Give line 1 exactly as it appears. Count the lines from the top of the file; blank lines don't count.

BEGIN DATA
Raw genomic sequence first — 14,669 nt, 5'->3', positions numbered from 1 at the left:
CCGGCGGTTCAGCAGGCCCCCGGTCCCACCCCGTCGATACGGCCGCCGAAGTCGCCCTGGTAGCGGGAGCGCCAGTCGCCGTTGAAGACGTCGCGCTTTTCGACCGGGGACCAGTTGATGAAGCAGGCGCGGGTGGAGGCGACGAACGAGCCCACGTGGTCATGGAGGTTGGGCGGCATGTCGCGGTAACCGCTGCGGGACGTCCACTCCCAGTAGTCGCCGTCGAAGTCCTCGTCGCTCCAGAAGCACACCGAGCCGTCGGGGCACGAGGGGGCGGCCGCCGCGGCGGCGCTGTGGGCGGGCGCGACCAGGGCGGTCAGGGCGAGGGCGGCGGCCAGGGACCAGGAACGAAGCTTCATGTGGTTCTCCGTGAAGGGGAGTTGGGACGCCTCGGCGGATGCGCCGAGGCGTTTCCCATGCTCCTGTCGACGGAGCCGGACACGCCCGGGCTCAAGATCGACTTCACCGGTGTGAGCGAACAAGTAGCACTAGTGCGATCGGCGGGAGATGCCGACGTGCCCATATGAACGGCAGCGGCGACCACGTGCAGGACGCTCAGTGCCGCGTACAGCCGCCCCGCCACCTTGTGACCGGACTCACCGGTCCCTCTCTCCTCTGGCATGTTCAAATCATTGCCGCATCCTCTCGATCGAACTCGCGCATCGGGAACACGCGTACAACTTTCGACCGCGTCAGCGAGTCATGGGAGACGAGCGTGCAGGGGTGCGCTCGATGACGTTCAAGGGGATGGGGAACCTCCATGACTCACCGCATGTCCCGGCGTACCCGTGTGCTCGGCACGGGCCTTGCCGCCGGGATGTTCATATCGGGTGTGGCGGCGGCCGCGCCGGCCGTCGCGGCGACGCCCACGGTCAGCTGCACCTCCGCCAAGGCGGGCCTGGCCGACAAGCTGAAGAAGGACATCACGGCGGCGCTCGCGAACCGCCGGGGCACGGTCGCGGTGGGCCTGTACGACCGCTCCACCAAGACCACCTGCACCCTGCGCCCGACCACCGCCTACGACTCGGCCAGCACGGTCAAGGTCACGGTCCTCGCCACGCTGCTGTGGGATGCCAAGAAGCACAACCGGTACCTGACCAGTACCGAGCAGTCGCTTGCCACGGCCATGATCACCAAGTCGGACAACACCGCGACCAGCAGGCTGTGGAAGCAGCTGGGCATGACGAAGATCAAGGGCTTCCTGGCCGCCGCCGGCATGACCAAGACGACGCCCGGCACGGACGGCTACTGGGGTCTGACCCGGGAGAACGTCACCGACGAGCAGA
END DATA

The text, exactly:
Raw genomic sequence first — 14,669 nt, 5'->3', positions numbered from 1 at the left: